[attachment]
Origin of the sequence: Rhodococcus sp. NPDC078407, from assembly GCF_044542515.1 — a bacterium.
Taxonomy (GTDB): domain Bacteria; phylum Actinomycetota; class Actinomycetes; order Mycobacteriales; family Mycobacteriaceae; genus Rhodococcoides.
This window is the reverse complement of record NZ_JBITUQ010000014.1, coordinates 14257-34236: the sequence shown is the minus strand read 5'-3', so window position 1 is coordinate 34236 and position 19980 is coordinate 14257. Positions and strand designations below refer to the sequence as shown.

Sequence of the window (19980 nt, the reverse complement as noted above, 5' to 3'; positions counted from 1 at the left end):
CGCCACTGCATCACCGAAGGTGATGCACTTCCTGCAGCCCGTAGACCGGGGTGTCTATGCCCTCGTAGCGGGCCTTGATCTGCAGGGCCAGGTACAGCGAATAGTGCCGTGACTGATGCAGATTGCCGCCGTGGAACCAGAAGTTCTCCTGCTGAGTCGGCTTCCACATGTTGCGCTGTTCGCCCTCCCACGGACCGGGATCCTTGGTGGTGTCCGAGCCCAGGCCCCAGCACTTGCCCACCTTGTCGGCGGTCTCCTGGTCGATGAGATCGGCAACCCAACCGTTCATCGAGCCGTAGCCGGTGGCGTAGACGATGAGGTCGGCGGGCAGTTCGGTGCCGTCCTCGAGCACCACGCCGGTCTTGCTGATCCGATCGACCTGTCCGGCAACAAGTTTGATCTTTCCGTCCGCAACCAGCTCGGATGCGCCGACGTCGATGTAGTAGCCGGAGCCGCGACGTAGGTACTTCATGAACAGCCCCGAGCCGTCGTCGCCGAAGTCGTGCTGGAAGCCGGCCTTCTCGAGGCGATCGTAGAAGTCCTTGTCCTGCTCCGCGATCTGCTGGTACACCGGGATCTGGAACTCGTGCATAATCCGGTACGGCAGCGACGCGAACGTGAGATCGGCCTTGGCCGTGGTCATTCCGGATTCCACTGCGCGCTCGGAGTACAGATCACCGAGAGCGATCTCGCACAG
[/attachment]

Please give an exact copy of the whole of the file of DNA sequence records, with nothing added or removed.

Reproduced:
Origin of the sequence: Rhodococcus sp. NPDC078407, from assembly GCF_044542515.1 — a bacterium.
Taxonomy (GTDB): domain Bacteria; phylum Actinomycetota; class Actinomycetes; order Mycobacteriales; family Mycobacteriaceae; genus Rhodococcoides.
This window is the reverse complement of record NZ_JBITUQ010000014.1, coordinates 14257-34236: the sequence shown is the minus strand read 5'-3', so window position 1 is coordinate 34236 and position 19980 is coordinate 14257. Positions and strand designations below refer to the sequence as shown.

Sequence of the window (19980 nt, the reverse complement as noted above, 5' to 3'; positions counted from 1 at the left end):
CGCCACTGCATCACCGAAGGTGATGCACTTCCTGCAGCCCGTAGACCGGGGTGTCTATGCCCTCGTAGCGGGCCTTGATCTGCAGGGCCAGGTACAGCGAATAGTGCCGTGACTGATGCAGATTGCCGCCGTGGAACCAGAAGTTCTCCTGCTGAGTCGGCTTCCACATGTTGCGCTGTTCGCCCTCCCACGGACCGGGATCCTTGGTGGTGTCCGAGCCCAGGCCCCAGCACTTGCCCACCTTGTCGGCGGTCTCCTGGTCGATGAGATCGGCAACCCAACCGTTCATCGAGCCGTAGCCGGTGGCGTAGACGATGAGGTCGGCGGGCAGTTCGGTGCCGTCCTCGAGCACCACGCCGGTCTTGCTGATCCGATCGACCTGTCCGGCAACAAGTTTGATCTTTCCGTCCGCAACCAGCTCGGATGCGCCGACGTCGATGTAGTAGCCGGAGCCGCGACGTAGGTACTTCATGAACAGCCCCGAGCCGTCGTCGCCGAAGTCGTGCTGGAAGCCGGCCTTCTCGAGGCGATCGTAGAAGTCCTTGTCCTGCTCCGCGATCTGCTGGTACACCGGGATCTGGAACTCGTGCATAATCCGGTACGGCAGCGACGCGAACGTGAGATCGGCCTTGGCCGTGGTCATTCCGGATTCCACTGCGCGCTCGGAGTACAGATCACCGAGAGCGATCTCGCACAG